I’m looking forward to starting some new horses here soon but for right now being back to 7 horses is wonderful!

Escape Artists?

Escaping seems to be a theme going on in my barn recently. Last week, I come home and am driving in the driveway when I notice a horse in the aisleway. Mmm..head out to the barn and find Parker, Boppus and Mobster all in the aisle looking guilty. They totally trashed the barn to the point you have to sit there and wonder how in the heck did they do all the damage. They busted the treat container apart in a million pieces. It was one of those rubbermaid containers about 2ft tall on wheels and it was all over. They must have ate a lot of treats because there weren’t many left. They had pulled all the bottles off the shelves and stomped them. Food containers everywhere and they spilled supplements all over. They bent up the push broom like a pretzel. The funniest part was finding the corn broom in the mare’s paddock! How in the heck did it get there? I wish I would have had a camera for that one 🙂 They had obviously taken a nice tour of the farm (although we have a main gate that is alway shut) and they hung out in the shed munching some of the nice first cutting alfalfa/orchard grass. It was all pretty funny but at the moment I could have gave them all good whippings.

It all happened because I forgot to latch a door. I have sliding doors that latch with a regular snap and the horses are itchy and if they itch their butts on the doors which aren’t latched the doors open right up.

We recovered from that one and then the other day we had another escape. Now, I knew I had shut all the doors..learned my lesson so I double/triple check the latches. I had just pulled up it’s around 8 pm (fed at 6ish) and the horse chiropractor had pulled in right in front of me. She was making a late visit on Monday before her vacation. I’m trying to figure out how these horses got out and it’s the two new horses – Diamond H and Shine my Shoes. I grab a rope and lead them back in and see they had just completely busted the snap right off the door! have got to be kidding me. I coral them but they don’t need to be running around. It happens but not good.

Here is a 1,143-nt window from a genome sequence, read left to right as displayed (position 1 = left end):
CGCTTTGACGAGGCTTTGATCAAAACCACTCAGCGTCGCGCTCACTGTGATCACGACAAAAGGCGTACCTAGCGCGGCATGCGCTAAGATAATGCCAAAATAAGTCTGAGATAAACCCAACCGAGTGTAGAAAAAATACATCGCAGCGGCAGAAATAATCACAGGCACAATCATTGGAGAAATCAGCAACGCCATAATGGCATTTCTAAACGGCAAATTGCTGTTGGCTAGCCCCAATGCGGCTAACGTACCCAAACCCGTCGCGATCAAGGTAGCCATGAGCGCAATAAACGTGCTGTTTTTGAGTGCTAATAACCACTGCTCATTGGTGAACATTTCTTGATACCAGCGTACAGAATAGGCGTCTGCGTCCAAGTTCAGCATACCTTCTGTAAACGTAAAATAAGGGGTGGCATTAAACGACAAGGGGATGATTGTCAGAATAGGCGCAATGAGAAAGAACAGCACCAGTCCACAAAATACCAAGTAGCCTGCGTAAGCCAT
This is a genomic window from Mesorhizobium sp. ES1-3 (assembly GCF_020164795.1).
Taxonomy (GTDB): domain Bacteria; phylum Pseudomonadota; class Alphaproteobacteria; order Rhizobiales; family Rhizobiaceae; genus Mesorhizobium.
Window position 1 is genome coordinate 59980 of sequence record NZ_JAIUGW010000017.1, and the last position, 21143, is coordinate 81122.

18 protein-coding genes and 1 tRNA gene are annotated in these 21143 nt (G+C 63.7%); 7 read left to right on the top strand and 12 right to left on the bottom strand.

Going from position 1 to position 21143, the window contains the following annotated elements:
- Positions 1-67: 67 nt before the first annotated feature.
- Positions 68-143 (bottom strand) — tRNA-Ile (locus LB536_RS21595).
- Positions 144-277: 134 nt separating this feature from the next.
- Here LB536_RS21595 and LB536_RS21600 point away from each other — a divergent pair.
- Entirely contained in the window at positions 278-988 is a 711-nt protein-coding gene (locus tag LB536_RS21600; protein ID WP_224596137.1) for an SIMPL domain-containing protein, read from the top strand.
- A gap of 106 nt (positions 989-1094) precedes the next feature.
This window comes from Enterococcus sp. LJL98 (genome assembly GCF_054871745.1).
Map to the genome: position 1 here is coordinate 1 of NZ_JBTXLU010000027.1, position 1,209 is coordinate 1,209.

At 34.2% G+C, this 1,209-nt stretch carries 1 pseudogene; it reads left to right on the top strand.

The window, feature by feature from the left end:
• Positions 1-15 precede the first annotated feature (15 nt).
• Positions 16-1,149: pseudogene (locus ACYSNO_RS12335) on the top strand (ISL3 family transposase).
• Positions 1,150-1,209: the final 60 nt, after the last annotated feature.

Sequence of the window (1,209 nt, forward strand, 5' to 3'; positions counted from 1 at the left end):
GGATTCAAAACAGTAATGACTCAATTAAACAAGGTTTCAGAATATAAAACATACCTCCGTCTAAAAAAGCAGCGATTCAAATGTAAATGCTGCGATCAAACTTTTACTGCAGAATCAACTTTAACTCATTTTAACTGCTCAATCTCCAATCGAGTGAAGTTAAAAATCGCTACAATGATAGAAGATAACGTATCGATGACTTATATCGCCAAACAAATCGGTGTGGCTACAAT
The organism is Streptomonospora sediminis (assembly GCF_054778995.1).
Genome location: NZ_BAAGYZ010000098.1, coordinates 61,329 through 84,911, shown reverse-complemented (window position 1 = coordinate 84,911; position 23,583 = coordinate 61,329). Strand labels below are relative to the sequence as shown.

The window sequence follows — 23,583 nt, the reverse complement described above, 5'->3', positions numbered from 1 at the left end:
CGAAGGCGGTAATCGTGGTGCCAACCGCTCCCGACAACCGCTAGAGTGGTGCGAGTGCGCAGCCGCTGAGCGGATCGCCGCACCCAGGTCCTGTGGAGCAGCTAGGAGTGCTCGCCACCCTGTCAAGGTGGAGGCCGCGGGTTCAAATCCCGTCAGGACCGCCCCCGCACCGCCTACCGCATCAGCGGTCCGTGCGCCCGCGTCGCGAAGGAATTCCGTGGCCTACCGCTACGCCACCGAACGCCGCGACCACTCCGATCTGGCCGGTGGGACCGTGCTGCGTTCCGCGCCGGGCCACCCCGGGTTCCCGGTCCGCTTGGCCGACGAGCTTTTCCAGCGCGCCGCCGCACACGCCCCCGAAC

Last night, I pull in and notice a chestnut horse in the field. Mmm…I’m pretty sure Diamond and Shoes were in the small paddock (no big field turnout allowed). Then I remember that I was fixing the electric fence in the morning because they had stretched it out and I forgot to turn it back on. I suppose they figured out the grass was greener on the other side and busted right on into the grass field. Looks like they had just done it but why oh why must we stress me out anymore than I already was? The fence if already off so I manage to somehow rig it back together but they busted a lot of the pieces (horseguard fence) on the corners. Oh well I got it functioning again.

I coralled them back into the barn for dinner and turned that fence back on. Hope they got a good awakening if they tested it out! They stay in during the day to rest their tendons with ice and wraps on but I give them a very small paddock to walk around in at night. It’s good for them..unless they try to escape so they are 2 for 2 on me.

I’m moving some horses to our layup farm tonight so I will be back down to seven horses. Thank god!